“The alligators get tame and that’s when they start eating dogs,” the young woman said. “And small children.” She was businesslike, her voice chilly with authority. The mystery of feeding the dangerous beast was lost on her, thought Annemarie. It was exactly the sort of thing Roy would say. Annemarie’s neck began to tingle, blood fury gathering in her cheeks. The tall man grinned at the snotty college girl and slowly pushed his glasses up with his middle finger.
“Then they have to shoot them,” the girl added. “So it’s really not a good thing to feed these animals.” The young woman had her nose up. Literally had her nose up; her voice resonated with indignation and righteous anger.
Annemarie pushed her arm against Roy.
“Maybe she’s right,” Roy whispered. He sounded reasonable, the way he always did.
“Oh, Christ, what’s the harm?” Annemarie said. She was still leery of the alligator, floating, for the moment seeming as harmless as a large rotting log, but she was enraged nonetheless. The hell with all of them, Annemarie thought. What do they know about right and wrong? What do they know about anger? What do they know about eating or being eaten?
“Great attitude,” the young woman said to Annemarie, shaking her head. “Come on, let’s get out of here.” The three lithe girls walked off, whispering to each other in disgust.
“Throw one of the crackers up on the bank,” Annemarie told the man, now her partner in crime, her body trembling. They were all standing on the wooden boardwalk over the water. She decided this animal was a deserving gator, nothing to be afraid of. She would bring it whole chickens, she decided. It would be her personal ritual. Her wants and needs had boiled down to nothing. It was amazing what she could do without, now she had decided to end her marriage. She would take one pot, a frying pan, and a wooden spatula when she left. That was all she needed. That was all anybody needed. Let him have the expensive cookware she was always cleaning improperly.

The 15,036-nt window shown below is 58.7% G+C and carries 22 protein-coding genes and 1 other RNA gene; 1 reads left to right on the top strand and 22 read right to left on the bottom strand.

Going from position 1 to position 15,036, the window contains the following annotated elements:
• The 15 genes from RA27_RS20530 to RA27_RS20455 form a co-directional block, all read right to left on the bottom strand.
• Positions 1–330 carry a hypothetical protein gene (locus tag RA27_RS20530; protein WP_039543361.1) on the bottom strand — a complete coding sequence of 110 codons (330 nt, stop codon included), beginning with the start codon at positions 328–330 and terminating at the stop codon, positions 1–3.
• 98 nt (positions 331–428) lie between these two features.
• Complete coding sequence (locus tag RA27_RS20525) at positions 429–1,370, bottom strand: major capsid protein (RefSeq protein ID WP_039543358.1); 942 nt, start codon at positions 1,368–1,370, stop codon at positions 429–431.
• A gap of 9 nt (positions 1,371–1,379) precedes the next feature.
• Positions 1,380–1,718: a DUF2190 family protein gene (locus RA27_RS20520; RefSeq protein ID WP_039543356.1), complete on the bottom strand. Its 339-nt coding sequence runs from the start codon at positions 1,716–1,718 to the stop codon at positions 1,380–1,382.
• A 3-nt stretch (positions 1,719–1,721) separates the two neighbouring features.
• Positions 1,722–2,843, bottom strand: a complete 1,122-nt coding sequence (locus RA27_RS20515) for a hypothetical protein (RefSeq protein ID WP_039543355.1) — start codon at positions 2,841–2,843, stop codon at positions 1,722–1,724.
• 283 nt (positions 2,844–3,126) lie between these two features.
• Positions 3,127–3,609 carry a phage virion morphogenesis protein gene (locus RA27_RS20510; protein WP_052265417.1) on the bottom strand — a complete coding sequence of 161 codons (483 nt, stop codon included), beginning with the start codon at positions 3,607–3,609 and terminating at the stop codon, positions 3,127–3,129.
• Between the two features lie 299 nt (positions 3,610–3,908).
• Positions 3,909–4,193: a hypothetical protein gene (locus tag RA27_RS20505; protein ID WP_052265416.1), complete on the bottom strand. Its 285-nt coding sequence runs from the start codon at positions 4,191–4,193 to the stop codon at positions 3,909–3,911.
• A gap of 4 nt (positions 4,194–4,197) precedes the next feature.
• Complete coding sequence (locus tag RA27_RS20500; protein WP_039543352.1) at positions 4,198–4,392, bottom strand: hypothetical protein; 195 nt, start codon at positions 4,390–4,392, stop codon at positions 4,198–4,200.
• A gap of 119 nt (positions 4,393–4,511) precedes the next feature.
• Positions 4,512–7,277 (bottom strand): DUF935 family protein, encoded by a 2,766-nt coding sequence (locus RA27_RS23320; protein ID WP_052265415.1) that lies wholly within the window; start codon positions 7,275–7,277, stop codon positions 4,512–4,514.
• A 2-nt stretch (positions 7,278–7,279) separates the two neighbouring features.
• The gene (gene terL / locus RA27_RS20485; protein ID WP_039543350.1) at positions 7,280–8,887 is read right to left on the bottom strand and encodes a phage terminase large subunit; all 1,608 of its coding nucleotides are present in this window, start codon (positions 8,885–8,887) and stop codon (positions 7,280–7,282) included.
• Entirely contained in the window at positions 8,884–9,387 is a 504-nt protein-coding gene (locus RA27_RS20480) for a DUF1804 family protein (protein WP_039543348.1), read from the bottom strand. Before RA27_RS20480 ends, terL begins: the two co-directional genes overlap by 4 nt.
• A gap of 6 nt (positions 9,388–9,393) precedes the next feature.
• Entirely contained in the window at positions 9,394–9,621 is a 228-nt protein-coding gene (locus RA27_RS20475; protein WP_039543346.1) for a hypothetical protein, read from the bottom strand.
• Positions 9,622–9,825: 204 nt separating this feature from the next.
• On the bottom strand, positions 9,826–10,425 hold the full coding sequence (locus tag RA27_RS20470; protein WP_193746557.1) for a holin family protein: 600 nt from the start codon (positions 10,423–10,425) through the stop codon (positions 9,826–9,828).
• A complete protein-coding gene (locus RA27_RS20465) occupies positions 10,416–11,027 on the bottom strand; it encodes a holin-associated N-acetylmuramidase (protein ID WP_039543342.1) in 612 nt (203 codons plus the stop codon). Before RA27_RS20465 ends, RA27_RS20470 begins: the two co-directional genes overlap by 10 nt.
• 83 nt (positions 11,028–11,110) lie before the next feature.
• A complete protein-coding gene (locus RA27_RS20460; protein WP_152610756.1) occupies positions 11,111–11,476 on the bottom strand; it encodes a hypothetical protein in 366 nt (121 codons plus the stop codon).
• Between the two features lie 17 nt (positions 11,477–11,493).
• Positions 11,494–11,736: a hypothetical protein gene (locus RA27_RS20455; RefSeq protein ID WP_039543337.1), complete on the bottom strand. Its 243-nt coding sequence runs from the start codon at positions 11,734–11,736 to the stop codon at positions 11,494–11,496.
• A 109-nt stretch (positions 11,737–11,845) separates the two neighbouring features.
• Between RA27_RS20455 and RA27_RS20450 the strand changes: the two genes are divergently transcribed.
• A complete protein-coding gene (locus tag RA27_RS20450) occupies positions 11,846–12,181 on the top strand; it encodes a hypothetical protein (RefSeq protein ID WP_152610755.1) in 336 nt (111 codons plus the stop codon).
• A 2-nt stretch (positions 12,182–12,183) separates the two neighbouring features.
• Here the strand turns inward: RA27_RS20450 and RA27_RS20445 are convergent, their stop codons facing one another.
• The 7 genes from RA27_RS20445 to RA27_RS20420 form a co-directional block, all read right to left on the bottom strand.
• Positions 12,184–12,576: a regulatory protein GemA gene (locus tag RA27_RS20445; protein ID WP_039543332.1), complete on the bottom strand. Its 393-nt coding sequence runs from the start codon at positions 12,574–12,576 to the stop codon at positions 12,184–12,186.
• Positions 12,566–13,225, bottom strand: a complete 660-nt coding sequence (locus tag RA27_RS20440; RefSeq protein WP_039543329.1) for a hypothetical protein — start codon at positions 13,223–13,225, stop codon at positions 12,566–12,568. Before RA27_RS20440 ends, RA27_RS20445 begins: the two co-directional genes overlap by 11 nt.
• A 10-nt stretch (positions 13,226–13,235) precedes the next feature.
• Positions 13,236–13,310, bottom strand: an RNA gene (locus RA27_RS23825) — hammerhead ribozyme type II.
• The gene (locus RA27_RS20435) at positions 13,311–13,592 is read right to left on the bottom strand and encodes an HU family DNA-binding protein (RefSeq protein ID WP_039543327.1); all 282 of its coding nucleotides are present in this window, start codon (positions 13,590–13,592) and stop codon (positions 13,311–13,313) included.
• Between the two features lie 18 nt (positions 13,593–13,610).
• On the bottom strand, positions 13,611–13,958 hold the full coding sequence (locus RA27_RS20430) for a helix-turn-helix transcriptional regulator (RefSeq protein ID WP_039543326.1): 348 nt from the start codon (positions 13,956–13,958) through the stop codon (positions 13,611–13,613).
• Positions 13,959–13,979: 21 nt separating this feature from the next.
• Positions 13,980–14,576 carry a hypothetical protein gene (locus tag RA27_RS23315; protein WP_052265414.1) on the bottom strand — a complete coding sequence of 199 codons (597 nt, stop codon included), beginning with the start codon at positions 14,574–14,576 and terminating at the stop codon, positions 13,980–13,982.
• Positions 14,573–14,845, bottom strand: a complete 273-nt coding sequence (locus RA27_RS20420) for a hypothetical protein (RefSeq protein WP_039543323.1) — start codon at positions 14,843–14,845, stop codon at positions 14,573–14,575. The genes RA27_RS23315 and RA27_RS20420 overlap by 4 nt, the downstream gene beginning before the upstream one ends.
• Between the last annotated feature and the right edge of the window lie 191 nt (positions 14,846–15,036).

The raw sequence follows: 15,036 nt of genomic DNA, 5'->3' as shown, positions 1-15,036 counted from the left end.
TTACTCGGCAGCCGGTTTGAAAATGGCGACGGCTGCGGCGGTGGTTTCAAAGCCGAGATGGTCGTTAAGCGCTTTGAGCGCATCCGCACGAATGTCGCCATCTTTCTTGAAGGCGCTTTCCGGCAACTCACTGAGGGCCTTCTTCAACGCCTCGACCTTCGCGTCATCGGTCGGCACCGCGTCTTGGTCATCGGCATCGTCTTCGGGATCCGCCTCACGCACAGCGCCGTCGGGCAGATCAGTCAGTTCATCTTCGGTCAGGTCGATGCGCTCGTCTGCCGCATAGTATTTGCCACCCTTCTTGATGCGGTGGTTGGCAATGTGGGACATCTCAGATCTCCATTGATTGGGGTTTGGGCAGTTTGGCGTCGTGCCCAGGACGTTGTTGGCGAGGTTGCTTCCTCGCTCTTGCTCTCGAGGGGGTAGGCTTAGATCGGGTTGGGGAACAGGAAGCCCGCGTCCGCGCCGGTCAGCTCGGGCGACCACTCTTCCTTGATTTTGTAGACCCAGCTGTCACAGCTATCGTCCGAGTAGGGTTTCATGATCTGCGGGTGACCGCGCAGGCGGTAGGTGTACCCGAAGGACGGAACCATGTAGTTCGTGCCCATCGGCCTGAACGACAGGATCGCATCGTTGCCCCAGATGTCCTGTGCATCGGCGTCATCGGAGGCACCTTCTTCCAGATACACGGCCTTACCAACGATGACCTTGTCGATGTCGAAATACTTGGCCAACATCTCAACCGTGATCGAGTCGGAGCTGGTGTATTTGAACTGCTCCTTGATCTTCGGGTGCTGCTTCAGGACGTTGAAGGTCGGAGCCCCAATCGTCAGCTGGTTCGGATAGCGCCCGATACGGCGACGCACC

The man with the little boy threw a cracker onto the muddy bank. The alligator turned its head sideways and tried to pick up the cracker. Its teeth grazed the mud, making deep tracks. The cracker wouldn’t budge. The animal hauled itself onto the bank and took a mouthful of mud with the cracker. The man threw another cracker on the bank, and the gator swallowed it down. In the fading light, its teeth glowed pure and white. It did slow pushups on its meaty little forearms. Mud clotted its elbows, and the man threw more crackers. The German people oohed and aahed.
“I’m not putting you down,” the man said to his baby. The baby writhed in his arms.
“Teeth,” the baby yelled. “That!”
“Don’t put him down,” Annemarie told the man.
“No kidding,” the man said.
I could do this every night, Annemarie thought. Hang with the simple folk and feed dangerous wild animals like a crazy woman. She imagined the alligator getting angry, running toward her at forty miles an hour. She’d leap onto the railing of the boardwalk. She’d grab hold of the gator’s jaws and hold them closed with one hand, like the Seminole gator wrestlers at the orange groves she’d visited as a child. Reptilian rage was what she’d become practiced at. She had Roy to thank.